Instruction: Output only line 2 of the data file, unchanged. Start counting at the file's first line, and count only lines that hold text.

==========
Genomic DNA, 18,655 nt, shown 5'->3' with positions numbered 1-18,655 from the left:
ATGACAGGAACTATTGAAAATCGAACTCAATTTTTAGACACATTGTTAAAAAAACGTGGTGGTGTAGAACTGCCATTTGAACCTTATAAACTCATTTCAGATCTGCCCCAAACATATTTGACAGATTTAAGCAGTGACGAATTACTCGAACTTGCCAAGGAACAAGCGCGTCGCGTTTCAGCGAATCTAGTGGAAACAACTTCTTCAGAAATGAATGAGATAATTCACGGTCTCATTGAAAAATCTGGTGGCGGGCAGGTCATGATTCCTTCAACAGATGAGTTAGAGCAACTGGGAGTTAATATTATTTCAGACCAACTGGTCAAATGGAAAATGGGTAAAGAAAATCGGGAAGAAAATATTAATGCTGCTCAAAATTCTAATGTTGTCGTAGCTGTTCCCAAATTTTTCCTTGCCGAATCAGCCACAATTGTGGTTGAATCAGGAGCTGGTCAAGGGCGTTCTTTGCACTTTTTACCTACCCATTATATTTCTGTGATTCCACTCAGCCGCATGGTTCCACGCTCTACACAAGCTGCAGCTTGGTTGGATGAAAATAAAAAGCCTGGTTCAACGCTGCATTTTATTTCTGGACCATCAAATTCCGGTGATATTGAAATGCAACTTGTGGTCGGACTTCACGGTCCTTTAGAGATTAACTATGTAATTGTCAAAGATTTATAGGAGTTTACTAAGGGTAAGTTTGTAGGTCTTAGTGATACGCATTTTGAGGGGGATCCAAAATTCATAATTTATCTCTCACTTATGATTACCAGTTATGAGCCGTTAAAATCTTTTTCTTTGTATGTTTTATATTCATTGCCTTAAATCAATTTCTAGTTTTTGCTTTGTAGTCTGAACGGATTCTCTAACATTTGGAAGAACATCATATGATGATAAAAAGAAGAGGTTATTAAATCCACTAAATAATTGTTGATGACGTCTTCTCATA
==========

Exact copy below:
ATGACAGGAACTATTGAAAATCGAACTCAATTTTTAGACACATTGTTAAAAAAACGTGGTGGTGTAGAACTGCCATTTGAACCTTATAAACTCATTTCAGATCTGCCCCAAACATATTTGACAGATTTAAGCAGTGACGAATTACTCGAACTTGCCAAGGAACAAGCGCGTCGCGTTTCAGCGAATCTAGTGGAAACAACTTCTTCAGAAATGAATGAGATAATTCACGGTCTCATTGAAAAATCTGGTGGCGGGCAGGTCATGATTCCTTCAACAGATGAGTTAGAGCAACTGGGAGTTAATATTATTTCAGACCAACTGGTCAAATGGAAAATGGGTAAAGAAAATCGGGAAGAAAATATTAATGCTGCTCAAAATTCTAATGTTGTCGTAGCTGTTCCCAAATTTTTCCTTGCCGAATCAGCCACAATTGTGGTTGAATCAGGAGCTGGTCAAGGGCGTTCTTTGCACTTTTTACCTACCCATTATATTTCTGTGATTCCACTCAGCCGCATGGTTCCACGCTCTACACAAGCTGCAGCTTGGTTGGATGAAAATAAAAAGCCTGGTTCAACGCTGCATTTTATTTCTGGACCATCAAATTCCGGTGATATTGAAATGCAACTTGTGGTCGGACTTCACGGTCCTTTAGAGATTAACTATGTAATTGTCAAAGATTTATAGGAGTTTACTAAGGGTAAGTTTGTAGGTCTTAGTGATACGCATTTTGAGGGGGATCCAAAATTCATAATTTATCTCTCACTTATGATTACCAGTTATGAGCCGTTAAAATCTTTTTCTTTGTATGTTTTATATTCATTGCCTTAAATCAATTTCTAGTTTTTGCTTTGTAGTCTGAACGGATTCTCTAACATTTGGAAGAACATCATATGATGATAAAAAGAAGAGGTTATTAAATCCACTAAATAATTGTTGATGACGTCTTCTCATA